While I love the fall colors of western NY, with all of the reds and oranges, I have to say that the color we saw while driving through the Rocky Mountains (in both September and October) were some of the most impressive I’ve ever seen. On our way out to Utah, Nevada, and Arizona we spent most of our time on I-70, which in Colorado means crossing the mountains between Denver and Grand Junction, a very familiar route for us. We did it a little later than normal this year – trying to avoid the heat in Utah and Nevada – so I wasn’t sure about the timing for color in the mountains. I needn’t have worried. The aspens and cottonwoods and grasses were amazing.
Full disclosure: Interstate 70 was anything but “amazing”. This major U. S. artery – from Ohio through Colorado – has been “under construction” for about a decade. And in some areas in the same places. I fully realize that much of this construction is absolutely necessary. Like many of our roads and bridges I-70 is literally falling apart. But does it take this many years to fix? I don’t think it took that long to build the damn thing in the first place. In any case, if you plan on heading across country anytime soon, avoid this road (especially in Indiana and Illinois – although most of Kansas isn’t too bad). Take I-40 (to the south) or I-80 (to the north). But stay off of I-70! The orange signs, orange cones, orange barrels, and flagmen will drive you nuts.
The good news is that the inconvenience of road construction, and all of the orange signs and cones, was more than outweighed by the brilliant yellows and oranges of the mountains. In many respects these photographs are a poor substitute for what we actually saw.
Boulder Mountain is not part of the Rockies. It sits just to the west of Capitol Reef NP and south-southwest of Torrey, Utah. At its highest point it’s about 11,000 feet high (so it’s not exactly little). SR-12 crosses the mountain on its eastern side. I’ve talked about SR-12 in previous posts; it is, to me, the most interesting and enjoyable road in the continental United States. It runs about 125 miles from its intersection with route 24 in Torrey to a point just west of Bryce Canyon (where it meets US-89). If you’re a photographer, you could live at any point on this road and spend multiple lifetimes exploring it. Among other attractions you’d have: Boulder Mountain, Capitol Reef, Bryce Canyon, the Burr Trail, Calf Creek Falls, Hole-in-the-Rock Road, Kodachrome SP, Red Canyon, etc., etc. We’ve been down this road many times and I haven’t even begun to see all that’s there.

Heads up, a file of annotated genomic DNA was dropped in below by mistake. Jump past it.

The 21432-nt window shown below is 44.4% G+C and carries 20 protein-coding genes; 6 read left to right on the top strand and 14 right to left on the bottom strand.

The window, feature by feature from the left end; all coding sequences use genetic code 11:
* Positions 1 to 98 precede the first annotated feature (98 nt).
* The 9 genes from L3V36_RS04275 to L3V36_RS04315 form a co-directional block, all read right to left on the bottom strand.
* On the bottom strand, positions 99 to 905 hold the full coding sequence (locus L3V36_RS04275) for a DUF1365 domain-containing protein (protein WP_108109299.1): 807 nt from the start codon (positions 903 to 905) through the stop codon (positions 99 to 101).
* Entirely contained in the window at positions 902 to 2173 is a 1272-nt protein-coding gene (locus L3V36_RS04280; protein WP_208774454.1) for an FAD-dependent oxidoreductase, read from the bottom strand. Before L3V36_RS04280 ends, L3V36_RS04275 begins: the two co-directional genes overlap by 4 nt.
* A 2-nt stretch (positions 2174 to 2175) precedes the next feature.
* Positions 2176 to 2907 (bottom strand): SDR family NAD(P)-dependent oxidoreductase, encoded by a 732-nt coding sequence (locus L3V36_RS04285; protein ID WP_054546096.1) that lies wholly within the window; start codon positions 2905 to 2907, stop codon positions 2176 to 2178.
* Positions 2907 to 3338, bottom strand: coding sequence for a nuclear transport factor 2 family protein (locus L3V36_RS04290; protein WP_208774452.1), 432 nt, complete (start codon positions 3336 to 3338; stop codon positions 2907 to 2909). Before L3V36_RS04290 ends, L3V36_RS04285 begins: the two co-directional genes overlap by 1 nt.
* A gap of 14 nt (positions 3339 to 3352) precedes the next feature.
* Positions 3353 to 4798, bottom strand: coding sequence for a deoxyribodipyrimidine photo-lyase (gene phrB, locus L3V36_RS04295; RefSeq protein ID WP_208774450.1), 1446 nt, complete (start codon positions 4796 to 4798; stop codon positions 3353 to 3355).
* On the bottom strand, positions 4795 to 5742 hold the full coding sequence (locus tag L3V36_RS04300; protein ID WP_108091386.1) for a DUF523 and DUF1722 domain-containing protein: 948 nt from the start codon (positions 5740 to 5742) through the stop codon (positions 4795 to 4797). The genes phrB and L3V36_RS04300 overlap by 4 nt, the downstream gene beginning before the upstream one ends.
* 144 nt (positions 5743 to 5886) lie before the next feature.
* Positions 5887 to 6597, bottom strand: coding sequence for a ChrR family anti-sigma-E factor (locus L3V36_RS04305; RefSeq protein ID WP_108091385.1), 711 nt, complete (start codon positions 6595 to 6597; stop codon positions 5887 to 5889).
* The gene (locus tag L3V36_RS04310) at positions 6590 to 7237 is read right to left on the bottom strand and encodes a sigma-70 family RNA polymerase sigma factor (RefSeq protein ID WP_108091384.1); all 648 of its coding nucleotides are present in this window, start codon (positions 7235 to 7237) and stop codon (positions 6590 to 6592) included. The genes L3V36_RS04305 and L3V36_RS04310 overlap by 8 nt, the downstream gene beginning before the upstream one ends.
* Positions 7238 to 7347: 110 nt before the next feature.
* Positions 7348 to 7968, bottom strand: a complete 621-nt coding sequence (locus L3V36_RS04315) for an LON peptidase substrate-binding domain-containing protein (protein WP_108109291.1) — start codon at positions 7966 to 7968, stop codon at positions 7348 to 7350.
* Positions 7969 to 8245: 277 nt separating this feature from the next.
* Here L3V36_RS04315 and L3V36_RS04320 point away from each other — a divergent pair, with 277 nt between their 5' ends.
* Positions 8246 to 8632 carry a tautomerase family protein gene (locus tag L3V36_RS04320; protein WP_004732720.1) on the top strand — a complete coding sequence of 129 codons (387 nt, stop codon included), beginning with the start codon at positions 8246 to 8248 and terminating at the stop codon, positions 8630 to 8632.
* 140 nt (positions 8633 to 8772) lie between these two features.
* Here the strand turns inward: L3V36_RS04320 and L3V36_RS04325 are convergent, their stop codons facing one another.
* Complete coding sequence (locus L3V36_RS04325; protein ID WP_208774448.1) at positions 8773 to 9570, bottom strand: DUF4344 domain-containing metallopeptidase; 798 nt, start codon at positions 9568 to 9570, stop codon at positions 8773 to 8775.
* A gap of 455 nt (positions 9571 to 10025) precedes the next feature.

One of the interesting things about Boulder Mountain is that it’s a “free range” area. During warm weather months, ranchers put their cattle up on the mountain where they’re free to go pretty much wherever they want – including walking across or in the road. So it’s a good idea to be careful. Especially since the road can get fairly curvy along the way. If you come around one of these curves too fast bad things can happen. This guy, for example, seemed a little put out that I wanted to get by. The cows, by the way, are rounded up and brought to lower elevations for the winter (presumably with fences).
Just before heading east and home, we drove across southern Colorado on US-160. It was along this route that we saw some of the most jaw-dropping displays of fall color. None of which we photographed. But that’s another story.
US-160 passes through Cortez (Mesa Verde NP), Durango, Pagosa Springs, and Alamosa on its way to I-25. Its highest point is at Wolf Creek Pass (almost 12,000 ft.) between Pagosa Springs and South Fork. It was on either side of the pass that we were simply blown away by the color. There’s no way to verbally describe it. In all of our travels I’ve never seen anything like it.
If I only had a picture (or two)………
Great Sand Dunes NP is worth visiting, if for no other reason than seeing how high sand dunes can actually get. I love White Sands NM in New Mexico, for example, but the dunes here literally dwarf them. I think the tallest dunes here are 700 or 800 feet high – and people climb them. I don’t know if you’ve ever tried climbing sand dunes, but it ain’t easy. It’s mind boggling contemplating how all that sand actually got there. I didn’t bother climbing these because the wind was strong when we arrived and just kept getting stronger. I didn’t feel like getting sand-blasted and I’m guessing my camera didn’t either. I’m still cleaning sand out of the Jeep.